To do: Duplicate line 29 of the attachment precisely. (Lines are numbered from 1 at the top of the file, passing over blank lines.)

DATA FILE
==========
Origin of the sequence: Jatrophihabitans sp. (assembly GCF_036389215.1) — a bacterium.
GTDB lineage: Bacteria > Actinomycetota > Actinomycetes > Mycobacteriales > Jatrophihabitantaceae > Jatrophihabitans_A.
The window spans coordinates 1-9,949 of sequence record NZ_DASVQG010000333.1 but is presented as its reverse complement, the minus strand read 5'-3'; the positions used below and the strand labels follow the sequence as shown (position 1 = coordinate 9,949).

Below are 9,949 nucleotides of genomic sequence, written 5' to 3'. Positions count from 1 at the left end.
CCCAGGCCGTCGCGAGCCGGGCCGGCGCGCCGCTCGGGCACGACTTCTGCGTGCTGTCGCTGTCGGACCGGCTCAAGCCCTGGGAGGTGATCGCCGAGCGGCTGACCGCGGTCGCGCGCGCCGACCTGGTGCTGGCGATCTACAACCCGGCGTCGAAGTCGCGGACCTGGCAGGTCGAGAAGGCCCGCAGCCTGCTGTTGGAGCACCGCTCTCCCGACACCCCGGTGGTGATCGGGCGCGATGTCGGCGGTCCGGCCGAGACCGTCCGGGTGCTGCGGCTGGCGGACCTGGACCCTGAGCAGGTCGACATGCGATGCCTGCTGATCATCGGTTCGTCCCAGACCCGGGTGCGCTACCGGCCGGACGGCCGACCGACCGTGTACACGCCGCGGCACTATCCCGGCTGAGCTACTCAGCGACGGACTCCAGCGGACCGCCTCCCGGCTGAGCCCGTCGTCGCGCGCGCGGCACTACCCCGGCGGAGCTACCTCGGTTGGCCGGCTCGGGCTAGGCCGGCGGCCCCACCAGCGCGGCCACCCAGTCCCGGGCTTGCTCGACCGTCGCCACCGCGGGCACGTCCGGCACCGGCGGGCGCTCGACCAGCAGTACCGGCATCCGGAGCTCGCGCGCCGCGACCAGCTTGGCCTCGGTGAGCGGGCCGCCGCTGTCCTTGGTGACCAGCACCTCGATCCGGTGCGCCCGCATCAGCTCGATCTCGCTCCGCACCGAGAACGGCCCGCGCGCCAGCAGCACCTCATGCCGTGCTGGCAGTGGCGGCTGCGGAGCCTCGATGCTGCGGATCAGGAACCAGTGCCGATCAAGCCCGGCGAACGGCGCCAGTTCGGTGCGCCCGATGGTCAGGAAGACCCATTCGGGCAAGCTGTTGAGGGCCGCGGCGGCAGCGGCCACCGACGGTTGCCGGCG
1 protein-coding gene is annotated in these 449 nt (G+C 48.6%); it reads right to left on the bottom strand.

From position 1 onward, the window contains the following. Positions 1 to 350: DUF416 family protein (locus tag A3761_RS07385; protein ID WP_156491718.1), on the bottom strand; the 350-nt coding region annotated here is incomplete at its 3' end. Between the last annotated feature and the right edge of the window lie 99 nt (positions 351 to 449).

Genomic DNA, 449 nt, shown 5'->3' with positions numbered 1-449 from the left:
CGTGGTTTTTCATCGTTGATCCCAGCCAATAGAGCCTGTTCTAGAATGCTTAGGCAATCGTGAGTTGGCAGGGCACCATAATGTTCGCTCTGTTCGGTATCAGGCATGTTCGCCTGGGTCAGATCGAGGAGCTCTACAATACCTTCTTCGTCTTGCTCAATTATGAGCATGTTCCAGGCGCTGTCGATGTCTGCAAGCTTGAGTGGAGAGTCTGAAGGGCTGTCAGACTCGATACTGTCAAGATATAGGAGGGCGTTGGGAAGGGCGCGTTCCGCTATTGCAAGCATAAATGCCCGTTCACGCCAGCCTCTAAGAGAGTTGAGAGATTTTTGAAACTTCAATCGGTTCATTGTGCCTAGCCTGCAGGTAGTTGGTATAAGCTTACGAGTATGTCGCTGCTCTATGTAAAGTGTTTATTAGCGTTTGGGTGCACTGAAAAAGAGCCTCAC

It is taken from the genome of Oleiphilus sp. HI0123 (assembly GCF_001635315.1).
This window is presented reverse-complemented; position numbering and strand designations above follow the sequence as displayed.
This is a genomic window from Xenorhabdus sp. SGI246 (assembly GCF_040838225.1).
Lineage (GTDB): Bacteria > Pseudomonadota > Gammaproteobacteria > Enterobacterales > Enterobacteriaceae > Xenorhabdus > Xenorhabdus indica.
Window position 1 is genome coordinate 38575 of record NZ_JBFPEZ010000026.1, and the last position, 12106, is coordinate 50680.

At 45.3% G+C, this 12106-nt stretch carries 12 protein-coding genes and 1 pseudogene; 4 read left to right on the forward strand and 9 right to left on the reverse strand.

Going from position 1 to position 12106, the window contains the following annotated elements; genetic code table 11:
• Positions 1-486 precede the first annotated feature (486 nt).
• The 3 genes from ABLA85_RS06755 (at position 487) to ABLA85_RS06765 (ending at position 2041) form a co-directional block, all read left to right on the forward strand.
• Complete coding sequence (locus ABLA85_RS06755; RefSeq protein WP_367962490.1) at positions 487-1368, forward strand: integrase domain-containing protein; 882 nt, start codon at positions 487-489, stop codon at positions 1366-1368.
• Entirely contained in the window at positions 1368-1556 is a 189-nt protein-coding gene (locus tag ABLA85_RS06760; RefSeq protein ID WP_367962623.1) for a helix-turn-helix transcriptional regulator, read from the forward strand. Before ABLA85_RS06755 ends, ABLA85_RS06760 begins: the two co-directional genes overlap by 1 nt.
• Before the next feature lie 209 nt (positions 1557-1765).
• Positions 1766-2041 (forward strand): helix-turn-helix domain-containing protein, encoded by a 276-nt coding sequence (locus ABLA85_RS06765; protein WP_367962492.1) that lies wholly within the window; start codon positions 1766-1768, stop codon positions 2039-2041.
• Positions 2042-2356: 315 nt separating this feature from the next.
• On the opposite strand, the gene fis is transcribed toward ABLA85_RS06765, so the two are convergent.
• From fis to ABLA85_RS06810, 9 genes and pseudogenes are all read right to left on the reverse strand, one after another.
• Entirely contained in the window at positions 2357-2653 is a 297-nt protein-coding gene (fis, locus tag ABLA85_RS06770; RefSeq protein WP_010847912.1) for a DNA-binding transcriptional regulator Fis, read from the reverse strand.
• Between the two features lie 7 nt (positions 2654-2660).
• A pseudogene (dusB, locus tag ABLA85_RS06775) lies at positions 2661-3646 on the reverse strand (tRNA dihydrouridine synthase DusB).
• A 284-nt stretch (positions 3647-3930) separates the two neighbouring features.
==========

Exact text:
• A 284-nt stretch (positions 3647-3930) separates the two neighbouring features.